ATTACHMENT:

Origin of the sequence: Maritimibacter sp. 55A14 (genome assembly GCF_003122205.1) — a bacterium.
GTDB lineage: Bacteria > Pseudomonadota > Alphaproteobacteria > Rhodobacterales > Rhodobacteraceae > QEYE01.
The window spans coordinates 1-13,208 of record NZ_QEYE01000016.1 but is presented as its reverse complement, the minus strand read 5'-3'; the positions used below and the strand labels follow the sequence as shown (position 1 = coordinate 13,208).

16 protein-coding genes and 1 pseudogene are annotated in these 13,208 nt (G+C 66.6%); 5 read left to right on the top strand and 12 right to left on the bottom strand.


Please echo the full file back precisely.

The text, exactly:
Origin of the sequence: Maritimibacter sp. 55A14 (genome assembly GCF_003122205.1) — a bacterium.
GTDB lineage: Bacteria > Pseudomonadota > Alphaproteobacteria > Rhodobacterales > Rhodobacteraceae > QEYE01.
The window spans coordinates 1-13,208 of record NZ_QEYE01000016.1 but is presented as its reverse complement, the minus strand read 5'-3'; the positions used below and the strand labels follow the sequence as shown (position 1 = coordinate 13,208).

16 protein-coding genes and 1 pseudogene are annotated in these 13,208 nt (G+C 66.6%); 5 read left to right on the top strand and 12 right to left on the bottom strand.